Who can relate? My team regularly came to me with a flurry of detail of the challenge du jour, hopeful for my sage advice and direction. They’d explain this problem or that problem in great detail. Sometimes it was regarding a promotional piece they were putting together, other times it was a project management hurdle that they couldn’t get around, over or even under.
More often than not my response was “10 Words or Less.” Explain to me in 10 words or less what the problem is. If you can’t, then go think about it and boil it down.
Ah, the magic of 10.
Give me just 10 Minutes.
10 Words or less.
Top 10 Reasons
Pitching or marketing your product or service can also take on the Magic of 10 — 10 slides in 10 Minutes.
If it’s not simple, most people won’t understand. It’s not that your idea is above them or is so unique or complicated, it’s that our brains are busy. It’s important to resonate in just a few words, else it’s unlikely that anyone is going to extend any energy trying to figure out your value proposition.
So what are we to do to get our complicated ideas into the minds of our intended audiences? Here’s the good news: As Guy Kawasaki outlined on Entrepreneur.com, nearly every start up pitch can be boiled down to a 10 slide deck but I think it also applies to just about any sales presentation you may need to make or challenge you’re trying to describe. And if you’ve followed my blogs in the past you know that I’m a big advocate of the 4P’s which definitely come into play here.
A 10 SLIDE PLAN FOR PRESENTING YOUR PRODUCT
Slide 1 : Title. This is like writing your name on the SAT — you get credit for it and it’s easy. Include your name, your company’s name, a website URL, Twitter or other social media handles, and contact info.
Slide 2: Problem. Here’s your 10 words or less task. What is the problem you’re solving. Simple statement followed by why it’s a problem worth even solving. Sure, sure you may have more than 10 words but it should be really simple. If you use more than 2-3 sentences to describe this, it’s too long.
Slide 3: Product Overview. The biggest and best P of all. What have you created? Here you get to explain how your product solves the problem above. Having a good product is critical to making the other parts of this presentation meaningful. If you struggle here. Stop and go back to the drawing board. You won’t do anyone any favors by faking this point.
Slide 4: Customer Overview: Who is going to buy this? What do you know about them? Be specific. If you think your product is going to resonate most with women 35-50, then say it and explain why. If your customer isn’t your purchaser you need to explain. I remember seeing a presentation that predicted an adoption of and app by 20% of all women in the work place. Huh? How would you ever begin to quantify that? You’re setting yourself up for failure when your stats aren’t based in reality.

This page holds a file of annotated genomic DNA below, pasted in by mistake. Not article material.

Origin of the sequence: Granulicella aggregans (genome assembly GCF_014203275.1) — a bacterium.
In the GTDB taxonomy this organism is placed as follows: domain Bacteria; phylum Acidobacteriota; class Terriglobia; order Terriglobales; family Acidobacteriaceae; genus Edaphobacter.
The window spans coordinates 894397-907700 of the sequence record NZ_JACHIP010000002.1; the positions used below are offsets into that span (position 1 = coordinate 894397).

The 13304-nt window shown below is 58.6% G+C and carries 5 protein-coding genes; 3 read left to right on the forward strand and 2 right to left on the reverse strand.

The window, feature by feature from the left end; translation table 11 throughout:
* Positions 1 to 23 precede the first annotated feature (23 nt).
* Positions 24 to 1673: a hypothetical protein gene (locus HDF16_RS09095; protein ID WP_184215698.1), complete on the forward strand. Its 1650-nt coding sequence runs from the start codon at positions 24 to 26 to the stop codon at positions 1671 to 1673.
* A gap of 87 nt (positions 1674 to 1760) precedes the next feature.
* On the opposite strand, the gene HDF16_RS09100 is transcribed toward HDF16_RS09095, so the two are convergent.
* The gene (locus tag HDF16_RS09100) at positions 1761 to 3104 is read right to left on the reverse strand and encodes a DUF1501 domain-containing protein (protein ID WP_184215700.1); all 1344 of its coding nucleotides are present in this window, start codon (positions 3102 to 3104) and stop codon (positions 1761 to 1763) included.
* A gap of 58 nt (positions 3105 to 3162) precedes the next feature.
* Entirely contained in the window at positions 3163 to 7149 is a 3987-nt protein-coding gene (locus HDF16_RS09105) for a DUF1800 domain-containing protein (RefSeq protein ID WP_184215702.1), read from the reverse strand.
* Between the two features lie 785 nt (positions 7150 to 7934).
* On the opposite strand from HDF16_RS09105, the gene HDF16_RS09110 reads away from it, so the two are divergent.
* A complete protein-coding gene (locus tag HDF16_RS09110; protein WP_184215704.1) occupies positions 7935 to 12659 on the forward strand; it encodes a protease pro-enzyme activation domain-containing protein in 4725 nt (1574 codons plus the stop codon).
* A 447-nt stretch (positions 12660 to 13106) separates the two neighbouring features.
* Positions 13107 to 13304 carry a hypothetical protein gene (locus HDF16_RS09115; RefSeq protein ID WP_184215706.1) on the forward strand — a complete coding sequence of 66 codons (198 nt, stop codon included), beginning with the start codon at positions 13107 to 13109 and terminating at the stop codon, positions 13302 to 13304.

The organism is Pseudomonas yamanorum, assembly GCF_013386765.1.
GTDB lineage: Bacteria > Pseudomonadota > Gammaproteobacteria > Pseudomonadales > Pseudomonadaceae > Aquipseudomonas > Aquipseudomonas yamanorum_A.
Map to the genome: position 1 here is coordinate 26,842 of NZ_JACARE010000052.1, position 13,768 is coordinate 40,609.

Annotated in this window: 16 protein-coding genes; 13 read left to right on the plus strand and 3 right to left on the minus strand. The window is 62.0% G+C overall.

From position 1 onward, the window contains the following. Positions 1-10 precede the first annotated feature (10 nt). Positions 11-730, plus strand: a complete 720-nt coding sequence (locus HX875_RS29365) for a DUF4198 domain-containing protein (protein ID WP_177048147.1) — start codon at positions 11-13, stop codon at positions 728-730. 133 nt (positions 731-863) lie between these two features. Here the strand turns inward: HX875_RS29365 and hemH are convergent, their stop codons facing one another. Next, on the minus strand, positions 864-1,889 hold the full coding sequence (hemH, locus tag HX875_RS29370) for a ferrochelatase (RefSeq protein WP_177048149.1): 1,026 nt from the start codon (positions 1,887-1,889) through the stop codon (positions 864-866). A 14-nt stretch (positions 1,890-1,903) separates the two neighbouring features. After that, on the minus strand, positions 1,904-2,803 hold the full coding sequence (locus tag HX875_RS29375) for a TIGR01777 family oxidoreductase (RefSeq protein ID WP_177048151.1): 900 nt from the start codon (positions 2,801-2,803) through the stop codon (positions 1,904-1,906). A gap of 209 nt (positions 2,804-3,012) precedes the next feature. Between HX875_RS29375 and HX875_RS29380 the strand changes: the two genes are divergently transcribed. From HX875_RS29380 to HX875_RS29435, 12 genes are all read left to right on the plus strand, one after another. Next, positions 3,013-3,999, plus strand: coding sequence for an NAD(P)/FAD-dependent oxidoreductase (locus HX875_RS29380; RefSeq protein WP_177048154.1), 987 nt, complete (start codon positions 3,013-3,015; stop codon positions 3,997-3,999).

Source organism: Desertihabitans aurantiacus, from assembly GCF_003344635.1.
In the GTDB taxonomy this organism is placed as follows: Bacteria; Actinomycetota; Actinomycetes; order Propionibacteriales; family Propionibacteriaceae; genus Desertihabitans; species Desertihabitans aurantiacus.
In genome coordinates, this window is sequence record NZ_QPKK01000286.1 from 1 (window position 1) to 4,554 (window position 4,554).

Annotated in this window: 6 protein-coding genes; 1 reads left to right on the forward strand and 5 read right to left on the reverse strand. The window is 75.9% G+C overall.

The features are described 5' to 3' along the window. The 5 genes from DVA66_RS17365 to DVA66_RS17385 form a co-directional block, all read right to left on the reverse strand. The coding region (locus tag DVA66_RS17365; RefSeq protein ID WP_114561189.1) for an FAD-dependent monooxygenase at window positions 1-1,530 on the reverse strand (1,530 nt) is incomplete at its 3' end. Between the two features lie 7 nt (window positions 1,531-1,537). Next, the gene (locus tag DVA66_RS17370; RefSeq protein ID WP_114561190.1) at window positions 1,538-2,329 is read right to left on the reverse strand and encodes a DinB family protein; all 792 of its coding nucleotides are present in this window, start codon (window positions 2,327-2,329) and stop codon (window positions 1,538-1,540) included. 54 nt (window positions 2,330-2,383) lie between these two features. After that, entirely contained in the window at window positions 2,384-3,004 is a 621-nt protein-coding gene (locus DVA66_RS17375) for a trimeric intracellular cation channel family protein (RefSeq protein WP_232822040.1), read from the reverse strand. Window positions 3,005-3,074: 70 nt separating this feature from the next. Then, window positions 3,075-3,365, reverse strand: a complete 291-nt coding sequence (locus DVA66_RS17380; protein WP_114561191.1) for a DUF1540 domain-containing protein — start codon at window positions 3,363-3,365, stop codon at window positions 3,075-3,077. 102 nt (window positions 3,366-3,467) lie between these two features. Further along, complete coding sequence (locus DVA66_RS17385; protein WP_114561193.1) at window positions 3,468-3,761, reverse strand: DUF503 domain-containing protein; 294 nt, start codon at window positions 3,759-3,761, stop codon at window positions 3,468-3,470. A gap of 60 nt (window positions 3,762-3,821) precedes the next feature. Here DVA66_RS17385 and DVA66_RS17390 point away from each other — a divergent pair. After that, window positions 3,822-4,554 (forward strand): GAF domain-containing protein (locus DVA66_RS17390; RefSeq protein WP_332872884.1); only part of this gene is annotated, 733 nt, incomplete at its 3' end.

Slide 5: Show your MoJo: Mr. Kawasaki has this (he calls it Secret Sauce) after the product overview slide, but I think I prefer it here because you’ve introduced your customer. Now, as an audience member, I’ll have a more robust understanding of what you’re selling and to whom. Makes your mojo more meaningful.
Slide 6: Promotion and Distribution: How are you going to reach these customers? Where will they buy it and how much are they willing to spend? I think it’s important to include any notes about marketing research (primary or secondary) that you’ve done. People, especially investors, like facts. Make sure to include points about repeat business or downstream add-ons which will drive repeat or upsell business. (See Slide 8 bullet below as this may be a good time to include your forecast and projections.)
Slide 7. Competitive Space Overview: Who are you competing with? There are always options for your customers, including doing nothing. Do your research on who is also competing for your customers, their attention and even unlike products within your distribution channels. Anyone else ever visit Amazon.com to purchase something and leave with something completely different thanks to their recommendations or deal of the day? Don’t overlook distraction as competition.
Slide 8. Your Team: Summarize the experts you’ve enlisted to get this far. Don’t skimp on showing yourself as well rounded, but don’t be pretentious either. I see a lot of startups who tout where their teammates successfully exited — no one mentions the ones they UNsuccessfully exited or what their exit looked like. Some people get the benefit of exiting without having actually contributed to the company’s beginnings. Be genuine about your accomplishments and experience.
Slide 9. Forecast and Projections. Mr. Kawasaki listed this here and I’m leaving it here but, also I think it could equally be a logical part of the Promotion and Distribution slide slide 6 . (Kawasaki actually calls Slide 5 the Business Model which could really lend itself to incorporating your forecast and projections.)
Slide 10. Explain Your Need. Luckily for the start ups I usually see at the Dallas Entrepreneur Center (www.thedec.co) their co-founder nearly always wraps up the Q&A with “how can we help” but on the off chance that no one asks you want to make sure you cover off on this topic. Whether you’re looking for a co-founder or an angel investor, again, being specific is your best bet.
So there’s my homage to Guy Kawasaki’s Infographic (you can see it on my small business marketing Pinterest board here). His idea was the obvious catalyst for this blog and I hope that I’ve paid appropriate respect to his ideas but added enough of my own flavor to be helpful.
Good luck and happy marketing (or pitching!)